Now, we’re digging deeper into the SVG creation and also into our passed data. As you can see in the gist, I’m using a date and a value for each entry. I want to have the dates displayed on the x-axis and the values on the y-axis. So we need to add two scales, xScale and yScale, for being able to display all our datasets within our width and height of the SVG.

this.yScale = d3
.scaleLinear()
.domain([d3.max(this.data, d => d.value) + 1, d3.min(this.data, d => d.value) — 1])
.range([0, this.height — 2 * this.margin]);
this.xScale = d3.scaleTime().domain(d3.extent(this.data, d => new Date(d.date)));

Here you can see the difference between using a time scale and a simple linear scale. For the linear scale, I use the d3 helper functions max() and min() to get the lowest and highest value of my datasets. I do add and remove one to get a small „padding“ — meaning the highest and lowest value in the line are not exactly placed on the top or bottom of my SVG.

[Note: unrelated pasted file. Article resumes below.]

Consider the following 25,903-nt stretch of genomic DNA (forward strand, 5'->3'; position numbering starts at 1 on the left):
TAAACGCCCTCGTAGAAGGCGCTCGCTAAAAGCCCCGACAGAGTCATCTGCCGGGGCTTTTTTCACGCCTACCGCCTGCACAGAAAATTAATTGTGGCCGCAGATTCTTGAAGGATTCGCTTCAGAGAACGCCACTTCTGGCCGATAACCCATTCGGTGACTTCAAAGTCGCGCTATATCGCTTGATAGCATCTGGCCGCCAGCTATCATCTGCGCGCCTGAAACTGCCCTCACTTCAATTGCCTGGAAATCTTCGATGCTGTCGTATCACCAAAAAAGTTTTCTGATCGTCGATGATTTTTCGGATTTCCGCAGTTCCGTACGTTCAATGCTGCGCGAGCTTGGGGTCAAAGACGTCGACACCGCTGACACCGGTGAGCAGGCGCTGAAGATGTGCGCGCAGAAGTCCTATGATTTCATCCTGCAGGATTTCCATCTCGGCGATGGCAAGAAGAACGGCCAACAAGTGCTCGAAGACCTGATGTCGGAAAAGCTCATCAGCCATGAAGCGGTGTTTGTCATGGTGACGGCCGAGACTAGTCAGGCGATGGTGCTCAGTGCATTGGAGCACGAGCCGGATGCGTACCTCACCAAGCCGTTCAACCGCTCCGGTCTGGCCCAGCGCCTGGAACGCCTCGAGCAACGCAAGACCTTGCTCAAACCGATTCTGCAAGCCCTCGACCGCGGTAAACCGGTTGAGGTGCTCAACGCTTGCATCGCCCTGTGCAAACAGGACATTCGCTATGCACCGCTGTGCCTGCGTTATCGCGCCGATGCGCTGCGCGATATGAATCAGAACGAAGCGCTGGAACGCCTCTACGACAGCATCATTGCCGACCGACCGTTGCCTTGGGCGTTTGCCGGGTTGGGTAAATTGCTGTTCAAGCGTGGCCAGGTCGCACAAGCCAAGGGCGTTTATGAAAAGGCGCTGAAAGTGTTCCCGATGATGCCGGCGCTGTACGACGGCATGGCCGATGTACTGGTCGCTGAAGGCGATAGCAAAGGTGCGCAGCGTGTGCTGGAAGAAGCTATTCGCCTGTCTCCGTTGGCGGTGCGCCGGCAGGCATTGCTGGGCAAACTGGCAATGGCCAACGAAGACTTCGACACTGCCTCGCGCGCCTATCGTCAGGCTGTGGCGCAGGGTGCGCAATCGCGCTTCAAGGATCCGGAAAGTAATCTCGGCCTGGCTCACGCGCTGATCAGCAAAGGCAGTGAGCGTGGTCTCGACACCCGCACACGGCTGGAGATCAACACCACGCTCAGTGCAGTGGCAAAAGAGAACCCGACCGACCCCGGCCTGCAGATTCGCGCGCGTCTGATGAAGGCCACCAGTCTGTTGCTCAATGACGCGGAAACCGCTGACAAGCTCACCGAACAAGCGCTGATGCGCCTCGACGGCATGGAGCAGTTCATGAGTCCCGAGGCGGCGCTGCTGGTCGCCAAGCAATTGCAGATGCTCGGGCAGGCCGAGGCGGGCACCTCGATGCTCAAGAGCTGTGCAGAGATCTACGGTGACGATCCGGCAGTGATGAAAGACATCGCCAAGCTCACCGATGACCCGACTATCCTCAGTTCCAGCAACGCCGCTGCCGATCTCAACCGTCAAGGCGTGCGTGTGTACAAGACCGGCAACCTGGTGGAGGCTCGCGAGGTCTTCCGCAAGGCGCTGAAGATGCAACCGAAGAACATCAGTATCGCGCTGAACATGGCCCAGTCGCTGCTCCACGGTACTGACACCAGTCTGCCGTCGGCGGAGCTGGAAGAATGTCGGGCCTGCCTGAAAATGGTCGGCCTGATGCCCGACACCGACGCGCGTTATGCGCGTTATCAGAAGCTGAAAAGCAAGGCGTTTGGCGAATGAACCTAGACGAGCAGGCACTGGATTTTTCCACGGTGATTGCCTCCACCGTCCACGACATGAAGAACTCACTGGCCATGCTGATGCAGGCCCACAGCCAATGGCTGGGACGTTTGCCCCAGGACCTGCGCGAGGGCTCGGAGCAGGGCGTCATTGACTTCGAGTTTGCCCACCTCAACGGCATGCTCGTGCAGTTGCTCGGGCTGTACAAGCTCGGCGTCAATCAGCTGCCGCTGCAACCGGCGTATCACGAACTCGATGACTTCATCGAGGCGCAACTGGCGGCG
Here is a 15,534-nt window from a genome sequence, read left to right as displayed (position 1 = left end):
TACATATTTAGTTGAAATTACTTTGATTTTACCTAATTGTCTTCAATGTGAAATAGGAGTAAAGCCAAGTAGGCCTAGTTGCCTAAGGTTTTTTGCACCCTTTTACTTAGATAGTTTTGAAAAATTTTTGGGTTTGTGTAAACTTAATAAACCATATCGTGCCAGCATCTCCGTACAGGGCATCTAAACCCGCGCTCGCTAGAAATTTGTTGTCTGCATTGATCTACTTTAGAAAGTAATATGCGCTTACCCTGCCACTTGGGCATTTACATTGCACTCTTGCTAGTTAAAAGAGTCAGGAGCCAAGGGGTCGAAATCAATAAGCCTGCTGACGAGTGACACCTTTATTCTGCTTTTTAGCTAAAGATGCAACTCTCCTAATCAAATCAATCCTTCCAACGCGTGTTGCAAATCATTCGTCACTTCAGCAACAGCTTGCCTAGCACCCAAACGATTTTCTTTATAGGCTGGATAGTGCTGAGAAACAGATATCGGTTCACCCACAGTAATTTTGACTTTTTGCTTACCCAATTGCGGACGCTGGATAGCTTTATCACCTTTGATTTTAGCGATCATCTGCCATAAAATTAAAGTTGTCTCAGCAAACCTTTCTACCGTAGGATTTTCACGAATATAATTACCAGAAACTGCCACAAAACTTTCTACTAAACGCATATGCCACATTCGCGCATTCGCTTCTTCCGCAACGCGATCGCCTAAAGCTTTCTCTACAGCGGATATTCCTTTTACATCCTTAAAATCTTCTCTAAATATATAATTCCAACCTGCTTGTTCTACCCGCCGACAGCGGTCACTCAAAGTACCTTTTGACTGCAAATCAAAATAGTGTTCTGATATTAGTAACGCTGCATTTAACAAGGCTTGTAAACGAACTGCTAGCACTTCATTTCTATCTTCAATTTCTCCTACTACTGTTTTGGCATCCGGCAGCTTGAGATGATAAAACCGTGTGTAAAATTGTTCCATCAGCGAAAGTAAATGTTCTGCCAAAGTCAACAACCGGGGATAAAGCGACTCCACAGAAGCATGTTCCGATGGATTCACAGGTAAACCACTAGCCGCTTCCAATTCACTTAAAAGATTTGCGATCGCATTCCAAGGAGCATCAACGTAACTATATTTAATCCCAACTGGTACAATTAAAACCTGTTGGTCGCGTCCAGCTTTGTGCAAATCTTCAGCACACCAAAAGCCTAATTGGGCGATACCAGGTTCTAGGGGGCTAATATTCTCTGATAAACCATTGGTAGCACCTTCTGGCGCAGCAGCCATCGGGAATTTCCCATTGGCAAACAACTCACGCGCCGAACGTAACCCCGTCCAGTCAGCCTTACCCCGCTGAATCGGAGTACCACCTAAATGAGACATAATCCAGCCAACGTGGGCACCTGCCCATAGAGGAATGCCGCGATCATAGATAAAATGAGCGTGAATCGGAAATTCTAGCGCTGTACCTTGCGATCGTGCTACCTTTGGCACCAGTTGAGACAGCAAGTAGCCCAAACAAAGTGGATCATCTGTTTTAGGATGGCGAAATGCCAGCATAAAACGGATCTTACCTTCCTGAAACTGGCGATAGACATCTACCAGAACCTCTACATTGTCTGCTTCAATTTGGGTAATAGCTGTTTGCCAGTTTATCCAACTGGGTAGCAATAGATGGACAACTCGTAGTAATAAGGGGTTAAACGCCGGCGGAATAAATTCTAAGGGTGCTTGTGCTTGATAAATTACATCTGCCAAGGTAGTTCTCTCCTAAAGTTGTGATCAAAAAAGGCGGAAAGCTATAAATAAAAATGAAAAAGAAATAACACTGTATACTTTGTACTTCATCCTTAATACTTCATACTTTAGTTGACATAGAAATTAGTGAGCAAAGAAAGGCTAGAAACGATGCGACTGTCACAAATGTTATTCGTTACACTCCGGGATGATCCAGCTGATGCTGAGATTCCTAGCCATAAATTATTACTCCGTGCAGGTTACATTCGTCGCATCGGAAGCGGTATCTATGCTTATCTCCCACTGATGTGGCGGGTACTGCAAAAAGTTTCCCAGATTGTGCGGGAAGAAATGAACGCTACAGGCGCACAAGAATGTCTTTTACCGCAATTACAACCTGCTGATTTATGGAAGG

As the x-axis depends on the width of the element, we’re here unable to set the range which sets the scaling to the container width.

Next, we’re going to add the axes.

this.yAxis = this.svgInner
.append(‘g’)
.attr(‘id’, ‘y-axis’)
.style(‘transform’, ‘translate(‘ + this.margin + ‘px, 0)‘);
this.xAxis = this.svgInner
.append(‘g’)
.attr(‘id’, ‘x-axis’)
.style(‘transform’, ‘translate(0, ‘ + (this.height — 2 * this.margin) + ‘px)’);

Those of you who are already familiar with D3.js will recognize that I don’t call the axes with their scales. As they depend on the screen sizes, this is something I’m going to add later when filling the chart. These initializations here ensure that the axes with their containers are already available and I don’t need to instantiate them on every resize.

The same applies to the line:

this.lineGroup = this.svgInner
.append('g')
.append('path')
.attr('id', 'line')
.style('fill', 'none')